Why Trans People Are Still Banned From The Military

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Even with the repeal of “Don’t Ask, Don’t Tell,” a federal law prohibiting gay, lesbian, and bisexual people from serving in the military, transgender individuals remain banned from service because of policies devised within the armed services. The Defense Department recently made some policy revisions that conceivably should allow trans people to serve openly, but the individual branches have not yet followed suit. The ban essentially persists only because of red tape.

The Palm Center, a think tank dedicated to issues affecting the LGBT community in the military, argues in a new report that the Army, Air Force, and Navy/Marines are in violation of the Department of Defense’s (DOD) new rules on transgender personnel. This inconsistency shines new light on how the ban is not only arbitrary, but based on decades-old medical standards that categorize transgender people as sexually disordered.

The DOD previously had two rules banning trans service: a standard for enlisting, and a standard for retention. The enlistment standard prevented anybody from joining the military who had a “history of major abnormalities or defects of the genitalia including but not limited to change of sex.” Transgender identities were then also classified among “congenital or developmental defects,” conditions “not constituting a physical disability” that required immediate dismissal without medical treatment or any opportunity to demonstrate fitness for duty. Thus, a person who is already transgender could be prevented from enlisting, and a person who later comes out as transgender could be kicked out.

In August, however, the Pentagon eliminated the list of medical and administrative conditions that immediately disqualify service members from continuing to serve. Under the new policy, conditions must be evaluated to determine whether they prevent reasonable performance of duty, present obvious medical risks to the individual or to others, or impose unreasonable requirements on the military. Though the services may continue to administratively disqualify “congenital or developmental defects,” the conditions must actually be “defects” and must actually “interfere with assignment to or performance of duty.” Being transgender qualifies as neither, most notably in that such an identity is no longer classified as a mental disorder by the American Psychiatric Association (APA).

The only obstacle blocking transgender service then is the fact that the individual branches have not updated their policies to match the DOD’s. The Palm Center report notes that by maintaining categorical prohibitions, the services are enforcing regulations that “are too sweeping” because they do not distinguish conditions that impair fitness for assignment or duty from those — like being trans — that don’t. In other words, transgender identities remain a disqualification for purely tautological reasons.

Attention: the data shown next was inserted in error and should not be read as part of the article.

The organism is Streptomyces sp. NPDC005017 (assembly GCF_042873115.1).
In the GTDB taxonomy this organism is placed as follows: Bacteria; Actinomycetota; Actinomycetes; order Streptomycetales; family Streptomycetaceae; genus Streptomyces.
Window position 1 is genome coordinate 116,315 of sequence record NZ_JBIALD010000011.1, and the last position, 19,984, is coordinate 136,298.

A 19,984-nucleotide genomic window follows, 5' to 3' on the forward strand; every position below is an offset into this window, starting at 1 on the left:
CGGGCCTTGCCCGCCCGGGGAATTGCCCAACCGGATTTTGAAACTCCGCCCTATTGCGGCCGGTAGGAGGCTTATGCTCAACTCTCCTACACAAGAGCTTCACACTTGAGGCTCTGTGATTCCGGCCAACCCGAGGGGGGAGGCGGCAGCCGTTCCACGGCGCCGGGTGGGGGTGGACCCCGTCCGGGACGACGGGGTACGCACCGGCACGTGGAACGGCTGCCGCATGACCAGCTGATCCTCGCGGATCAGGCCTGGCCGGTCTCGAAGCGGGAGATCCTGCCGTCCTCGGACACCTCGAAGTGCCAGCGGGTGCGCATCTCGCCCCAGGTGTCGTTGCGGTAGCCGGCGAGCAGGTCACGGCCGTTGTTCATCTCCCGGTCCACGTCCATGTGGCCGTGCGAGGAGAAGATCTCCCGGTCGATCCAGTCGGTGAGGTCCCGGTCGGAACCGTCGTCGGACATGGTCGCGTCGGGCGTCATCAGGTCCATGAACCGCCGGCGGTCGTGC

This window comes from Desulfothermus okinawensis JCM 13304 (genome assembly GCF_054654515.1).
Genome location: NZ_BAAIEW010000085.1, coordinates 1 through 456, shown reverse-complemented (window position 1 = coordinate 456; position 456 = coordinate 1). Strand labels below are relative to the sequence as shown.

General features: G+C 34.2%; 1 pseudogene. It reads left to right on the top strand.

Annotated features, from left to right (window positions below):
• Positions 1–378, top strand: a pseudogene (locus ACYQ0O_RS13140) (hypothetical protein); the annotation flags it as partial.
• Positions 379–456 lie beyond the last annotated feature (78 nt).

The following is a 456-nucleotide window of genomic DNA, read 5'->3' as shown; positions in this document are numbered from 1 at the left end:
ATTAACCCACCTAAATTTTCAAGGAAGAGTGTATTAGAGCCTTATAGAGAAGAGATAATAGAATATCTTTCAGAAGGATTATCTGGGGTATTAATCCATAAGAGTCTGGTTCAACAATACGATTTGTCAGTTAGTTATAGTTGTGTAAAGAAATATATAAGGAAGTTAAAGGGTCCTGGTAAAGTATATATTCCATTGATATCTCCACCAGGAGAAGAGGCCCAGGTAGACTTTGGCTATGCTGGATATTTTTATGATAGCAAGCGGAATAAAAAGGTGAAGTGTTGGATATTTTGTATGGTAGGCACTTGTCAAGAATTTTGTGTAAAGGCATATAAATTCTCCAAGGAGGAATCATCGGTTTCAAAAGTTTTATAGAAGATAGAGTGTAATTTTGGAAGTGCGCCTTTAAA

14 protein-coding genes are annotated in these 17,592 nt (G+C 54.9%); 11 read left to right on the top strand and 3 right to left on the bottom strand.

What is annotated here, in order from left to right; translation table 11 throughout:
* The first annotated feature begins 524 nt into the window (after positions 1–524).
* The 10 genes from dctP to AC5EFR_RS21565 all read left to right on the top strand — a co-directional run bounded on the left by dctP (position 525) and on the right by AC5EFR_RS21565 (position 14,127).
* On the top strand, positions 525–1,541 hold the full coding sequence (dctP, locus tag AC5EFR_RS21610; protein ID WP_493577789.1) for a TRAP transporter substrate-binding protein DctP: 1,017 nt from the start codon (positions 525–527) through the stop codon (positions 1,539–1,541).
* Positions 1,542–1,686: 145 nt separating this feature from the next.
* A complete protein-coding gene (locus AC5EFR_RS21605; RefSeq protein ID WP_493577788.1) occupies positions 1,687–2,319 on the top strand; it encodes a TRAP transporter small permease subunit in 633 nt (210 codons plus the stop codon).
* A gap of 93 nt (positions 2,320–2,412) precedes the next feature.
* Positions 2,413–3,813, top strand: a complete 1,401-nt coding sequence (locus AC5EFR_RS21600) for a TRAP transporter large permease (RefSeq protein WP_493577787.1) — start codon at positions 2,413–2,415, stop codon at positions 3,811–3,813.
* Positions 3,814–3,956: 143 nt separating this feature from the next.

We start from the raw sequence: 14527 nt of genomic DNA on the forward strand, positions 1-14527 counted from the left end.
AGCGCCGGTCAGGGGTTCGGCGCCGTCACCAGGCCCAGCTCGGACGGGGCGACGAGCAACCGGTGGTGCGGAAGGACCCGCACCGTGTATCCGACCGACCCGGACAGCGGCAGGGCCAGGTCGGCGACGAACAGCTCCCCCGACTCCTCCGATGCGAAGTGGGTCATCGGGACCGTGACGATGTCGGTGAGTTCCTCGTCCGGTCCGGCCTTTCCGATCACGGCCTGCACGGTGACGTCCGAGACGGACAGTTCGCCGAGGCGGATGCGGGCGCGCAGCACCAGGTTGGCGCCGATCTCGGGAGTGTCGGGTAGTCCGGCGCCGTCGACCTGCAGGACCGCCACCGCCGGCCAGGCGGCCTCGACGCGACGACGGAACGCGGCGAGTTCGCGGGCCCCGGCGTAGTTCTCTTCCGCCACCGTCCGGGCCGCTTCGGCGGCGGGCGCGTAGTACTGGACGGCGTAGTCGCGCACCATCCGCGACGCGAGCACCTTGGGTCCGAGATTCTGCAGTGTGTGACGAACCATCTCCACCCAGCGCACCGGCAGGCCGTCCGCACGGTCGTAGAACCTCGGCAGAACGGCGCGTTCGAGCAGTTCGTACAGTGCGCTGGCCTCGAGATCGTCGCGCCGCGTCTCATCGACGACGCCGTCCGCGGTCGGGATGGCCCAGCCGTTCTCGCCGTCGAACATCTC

There’s also a concern that the branches could update their policies to use the APA’s new language — “gender dysphoria,” as opposed to “gender identity disorder” — without reevaluating whether it should be grounds for dismissal. That’s just what the Army National Guard and Army Reserves did earlier this year. Despite using the correct language that no longer identities being transgender as a disorder, those services still describe “gender dysphoria” as a “disorder manifesting disturbances of perception, thinking, emotional control or behavior” that impairs a service member’s ability to “perform military duties effectively.”

Even if the services aligned their retention policies with the DOD’s, one hurdle would remain: the enlistment policy. People who are transgender would still be prohibited from joining the military and any evidence that they had begun a transition process would disqualify them. But, anybody who successfully enlists and then comes out as trans would then be allowed to stay because the retention policy would no longer force them out. The lingering status quo would be that trans people could be in the military; they just couldn’t join the military. Estimates suggest that as many as 15,500 transgender people are already serving in the armed services, and the end of the retention policy would allow them to come out and obtain the medical care they deserve.

Departing Defense Secretary Chuck Hagel said in May that he believed the military’s ban should on transgender service should be reviewed, but it’s not clear that such review has yet taken place. The August policy change did not specifically reference gender identity whatsoever, but did clear the way for the ban to no longer exist.


This post has been updated to note the ongoing impact of the anti-transgender enlistment policy.

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